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To Index a Computed Column...


To Index a Computed Column...

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daniness
daniness
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Hi All,

So in an effort to optimize a larger query (which I've posted about here before), I'm trying to utilize computed columns, as I see chunks of code that are repeated throughout the query on certain columns. Amongst other things I've tried/will try, I'm hoping to be able to improve performance/run time, by implementing indexing on the computed column, but it turns out upon researching computed columns, it must be deterministic. So in order for this to happen, I'm trying to use schemabinding with the computed column, but am unsure how to go about doing so. This chunk of code is repeated about 7 times in the overall query:


,DC.OriginalEnrollmentTermNumber-ROUND((DATEDIFF(DAY,CAST(LEFT(RIGHT(FCLD.[CoverageEffectiveDateKey],4),2) + '/'

+ RIGHT(FCLD.[CoverageEffectiveDateKey],2) + '/' + LEFT(FCLD.[CoverageEffectiveDateKey],4) AS DATE), CAST(LEFT(RIGHT(FCLD.[CoverageEndDateKey],4),2) + '/'

+ RIGHT(FCLD.[CoverageEndDateKey],2) + '/' + LEFT(FCLD.[CoverageEndDateKey],4) AS DATE)))/(365/12),0) as MonthsCancelled2


and I've created a computed column for this using the following:

Alter table FctCoverageLengthDetail

Add [CalculatedMonths] as ROUND((DATEDIFF(DAY,CAST(LEFT(RIGHT([CoverageEffectiveDateKey],4),2) + '/'

+ RIGHT([CoverageEffectiveDateKey],2) + '/' + LEFT([CoverageEffectiveDateKey],4) AS DATE), CAST(LEFT(RIGHT([CoverageEndDateKey],4),2) + '/'

+ RIGHT([CoverageEndDateKey],2) + '/' + LEFT([CoverageEndDateKey],4) AS DATE)))/(365/12),0) --Persisted


, but it wouldn't let me specify "Persisted" (which would've helped towards the indexing cause), as it's saying "Computed column 'CalculatedMonths' in table 'FctCoverageLengthDetail' cannot be persisted because the column is non-deterministic.", which I'm thinking is the case because the data would change, being that it's date-based, and also depending on what's in the Where clause. In any case, I'm just having a hard time figuring out how to be able to index the computed column, and would appreciate your much valued feedback.

Thank you!

J Livingston SQL
J Livingston SQL
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daniness - Friday, December 15, 2017 10:54 AM
Hi All,

So in an effort to optimize a larger query (which I've posted about here before), I'm trying to utilize computed columns, as I see chunks of code that are repeated throughout the query on certain columns. Amongst other things I've tried/will try, I'm hoping to be able to improve performance/run time, by implementing indexing on the computed column, but it turns out upon researching computed columns, it must be deterministic. So in order for this to happen, I'm trying to use schemabinding with the computed column, but am unsure how to go about doing so. This chunk of code is repeated about 7 times in the overall query:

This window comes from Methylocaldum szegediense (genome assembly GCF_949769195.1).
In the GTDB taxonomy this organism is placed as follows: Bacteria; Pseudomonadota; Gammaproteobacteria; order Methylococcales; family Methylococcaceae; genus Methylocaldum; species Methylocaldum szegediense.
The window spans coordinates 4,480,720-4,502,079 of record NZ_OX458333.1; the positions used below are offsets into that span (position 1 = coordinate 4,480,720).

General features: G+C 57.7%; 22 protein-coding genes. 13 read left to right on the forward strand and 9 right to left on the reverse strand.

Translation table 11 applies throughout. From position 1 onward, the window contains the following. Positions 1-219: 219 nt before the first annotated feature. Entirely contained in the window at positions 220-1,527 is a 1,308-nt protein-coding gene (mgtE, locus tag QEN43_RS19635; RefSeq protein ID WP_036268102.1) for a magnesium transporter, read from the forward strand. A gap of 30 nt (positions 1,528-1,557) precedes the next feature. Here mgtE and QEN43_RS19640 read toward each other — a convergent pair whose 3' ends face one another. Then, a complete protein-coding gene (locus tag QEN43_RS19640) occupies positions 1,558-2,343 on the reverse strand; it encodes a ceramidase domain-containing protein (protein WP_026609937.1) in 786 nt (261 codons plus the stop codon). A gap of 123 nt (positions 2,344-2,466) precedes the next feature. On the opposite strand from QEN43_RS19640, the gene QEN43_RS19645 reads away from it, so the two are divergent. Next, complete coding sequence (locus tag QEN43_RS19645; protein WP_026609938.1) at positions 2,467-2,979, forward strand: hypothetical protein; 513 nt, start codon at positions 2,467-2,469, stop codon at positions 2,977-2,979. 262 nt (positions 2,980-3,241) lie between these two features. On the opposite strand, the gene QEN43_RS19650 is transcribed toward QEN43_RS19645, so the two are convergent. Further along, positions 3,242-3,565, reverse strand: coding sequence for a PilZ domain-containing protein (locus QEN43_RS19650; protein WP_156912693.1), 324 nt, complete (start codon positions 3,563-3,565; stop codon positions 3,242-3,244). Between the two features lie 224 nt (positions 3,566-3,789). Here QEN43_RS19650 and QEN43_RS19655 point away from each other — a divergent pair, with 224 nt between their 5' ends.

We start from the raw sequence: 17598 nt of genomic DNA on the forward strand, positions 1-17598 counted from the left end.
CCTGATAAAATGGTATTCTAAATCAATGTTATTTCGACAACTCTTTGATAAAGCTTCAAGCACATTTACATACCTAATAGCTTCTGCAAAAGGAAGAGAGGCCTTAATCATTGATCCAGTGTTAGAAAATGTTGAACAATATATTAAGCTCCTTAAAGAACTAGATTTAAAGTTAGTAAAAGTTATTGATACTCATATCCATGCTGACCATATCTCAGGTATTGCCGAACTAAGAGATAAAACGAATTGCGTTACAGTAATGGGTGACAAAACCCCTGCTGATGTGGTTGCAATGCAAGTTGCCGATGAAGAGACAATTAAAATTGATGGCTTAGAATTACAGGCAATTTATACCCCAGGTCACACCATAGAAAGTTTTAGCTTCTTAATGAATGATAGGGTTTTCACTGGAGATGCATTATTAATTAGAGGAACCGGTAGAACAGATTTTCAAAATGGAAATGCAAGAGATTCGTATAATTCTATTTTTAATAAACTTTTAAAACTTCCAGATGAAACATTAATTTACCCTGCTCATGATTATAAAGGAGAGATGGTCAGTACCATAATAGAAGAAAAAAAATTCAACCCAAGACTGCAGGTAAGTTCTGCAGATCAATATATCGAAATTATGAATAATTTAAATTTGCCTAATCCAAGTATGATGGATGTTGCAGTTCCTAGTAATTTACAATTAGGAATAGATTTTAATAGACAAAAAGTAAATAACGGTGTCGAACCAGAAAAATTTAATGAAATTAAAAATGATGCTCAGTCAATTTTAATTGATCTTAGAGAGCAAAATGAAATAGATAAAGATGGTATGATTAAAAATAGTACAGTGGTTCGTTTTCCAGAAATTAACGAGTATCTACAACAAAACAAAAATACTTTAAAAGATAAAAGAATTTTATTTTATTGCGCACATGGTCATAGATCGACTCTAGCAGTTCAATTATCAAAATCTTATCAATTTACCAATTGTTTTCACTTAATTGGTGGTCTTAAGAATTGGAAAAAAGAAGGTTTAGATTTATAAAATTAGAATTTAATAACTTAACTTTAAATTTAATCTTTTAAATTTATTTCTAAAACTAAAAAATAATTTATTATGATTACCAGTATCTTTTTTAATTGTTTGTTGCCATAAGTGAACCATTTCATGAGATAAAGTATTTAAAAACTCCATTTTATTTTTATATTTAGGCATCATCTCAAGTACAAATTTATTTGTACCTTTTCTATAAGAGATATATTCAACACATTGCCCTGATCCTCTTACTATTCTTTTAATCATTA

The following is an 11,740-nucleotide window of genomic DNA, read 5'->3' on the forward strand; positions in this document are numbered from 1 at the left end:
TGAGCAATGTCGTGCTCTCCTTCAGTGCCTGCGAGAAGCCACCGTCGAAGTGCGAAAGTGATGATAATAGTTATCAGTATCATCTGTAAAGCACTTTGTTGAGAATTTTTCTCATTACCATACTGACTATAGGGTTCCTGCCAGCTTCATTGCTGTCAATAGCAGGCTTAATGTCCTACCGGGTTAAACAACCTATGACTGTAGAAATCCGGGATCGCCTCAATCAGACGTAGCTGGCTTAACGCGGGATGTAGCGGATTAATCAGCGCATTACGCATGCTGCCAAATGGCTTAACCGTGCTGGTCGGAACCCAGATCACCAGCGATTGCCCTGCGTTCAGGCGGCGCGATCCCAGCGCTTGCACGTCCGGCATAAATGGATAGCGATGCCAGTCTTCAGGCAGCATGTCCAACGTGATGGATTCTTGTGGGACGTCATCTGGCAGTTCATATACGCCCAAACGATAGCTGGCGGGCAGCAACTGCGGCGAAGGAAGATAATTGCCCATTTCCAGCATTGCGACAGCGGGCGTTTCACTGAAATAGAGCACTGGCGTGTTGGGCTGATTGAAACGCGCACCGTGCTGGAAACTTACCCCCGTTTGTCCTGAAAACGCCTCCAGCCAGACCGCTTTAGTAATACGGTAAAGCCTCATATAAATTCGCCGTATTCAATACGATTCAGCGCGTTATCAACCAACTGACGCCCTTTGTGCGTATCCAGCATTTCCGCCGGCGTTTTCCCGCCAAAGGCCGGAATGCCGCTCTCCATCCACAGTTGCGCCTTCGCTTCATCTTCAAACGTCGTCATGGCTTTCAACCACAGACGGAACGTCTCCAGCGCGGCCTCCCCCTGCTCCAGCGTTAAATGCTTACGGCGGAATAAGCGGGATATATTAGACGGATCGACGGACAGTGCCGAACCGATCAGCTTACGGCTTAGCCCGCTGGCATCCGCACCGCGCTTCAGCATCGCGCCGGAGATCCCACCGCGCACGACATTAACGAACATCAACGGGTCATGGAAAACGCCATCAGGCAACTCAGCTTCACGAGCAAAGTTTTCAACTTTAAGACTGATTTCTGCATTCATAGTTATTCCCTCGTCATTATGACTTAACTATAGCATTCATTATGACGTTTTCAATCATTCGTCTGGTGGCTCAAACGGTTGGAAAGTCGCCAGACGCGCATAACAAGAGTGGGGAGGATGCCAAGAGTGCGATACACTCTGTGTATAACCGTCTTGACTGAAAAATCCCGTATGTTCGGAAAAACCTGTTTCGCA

,DC.OriginalEnrollmentTermNumber-ROUND((DATEDIFF(DAY,CAST(LEFT(RIGHT(FCLD.[CoverageEffectiveDateKey],4),2) + '/'

+ RIGHT(FCLD.[CoverageEffectiveDateKey],2) + '/' + LEFT(FCLD.[CoverageEffectiveDateKey],4) AS DATE), CAST(LEFT(RIGHT(FCLD.[CoverageEndDateKey],4),2) + '/'

+ RIGHT(FCLD.[CoverageEndDateKey],2) + '/' + LEFT(FCLD.[CoverageEndDateKey],4) AS DATE)))/(365/12),0) as MonthsCancelled2


and I've created a computed column for this using the following:

Alter table FctCoverageLengthDetail

Add [CalculatedMonths] as ROUND((DATEDIFF(DAY,CAST(LEFT(RIGHT([CoverageEffectiveDateKey],4),2) + '/'

+ RIGHT([CoverageEffectiveDateKey],2) + '/' + LEFT([CoverageEffectiveDateKey],4) AS DATE), CAST(LEFT(RIGHT([CoverageEndDateKey],4),2) + '/'

+ RIGHT([CoverageEndDateKey],2) + '/' + LEFT([CoverageEndDateKey],4) AS DATE)))/(365/12),0) --Persisted


, but it wouldn't let me specify "Persisted" (which would've helped towards the indexing cause), as it's saying "Computed column 'CalculatedMonths' in table 'FctCoverageLengthDetail' cannot be persisted because the column is non-deterministic.", which I'm thinking is the case because the data would change, being that it's date-based, and also depending on what's in the Where clause. In any case, I'm just having a hard time figuring out how to be able to index the computed column, and would appreciate your much valued feedback.

Thank you!

what datatype is "CoverageEffectiveDateKey"?


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daniness
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Hi J Livingston SQL,
"CoverageEffectiveDateKey" is of the int datatype...it displays dates in the "yyyymmdd" format...it's actually a foreign key being used by several tables in the datamart here. Please let me know if I can further clarify anything else. Thanks!
drew.allen
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It looks like you are using string manipulation to convert your CoverageEffectiveDateKey and CoverageEndDateKey from yyyymmdd format to mm/dd/yyyy format. DATEDIFF is perfectly capable of handling strings in yyyymmdd format, so don't bother doing the string manipulation. (You may still need to convert to a string if your fields are INT keys.)

Drew

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fyi

DECLARE @start AS INT= 20171215;
DECLARE @end AS INT= 20180119;
SELECT CONVERT( DATETIME, CONVERT(VARCHAR(8), @start));
SELECT CONVERT( DATETIME, CONVERT(VARCHAR(8), @end));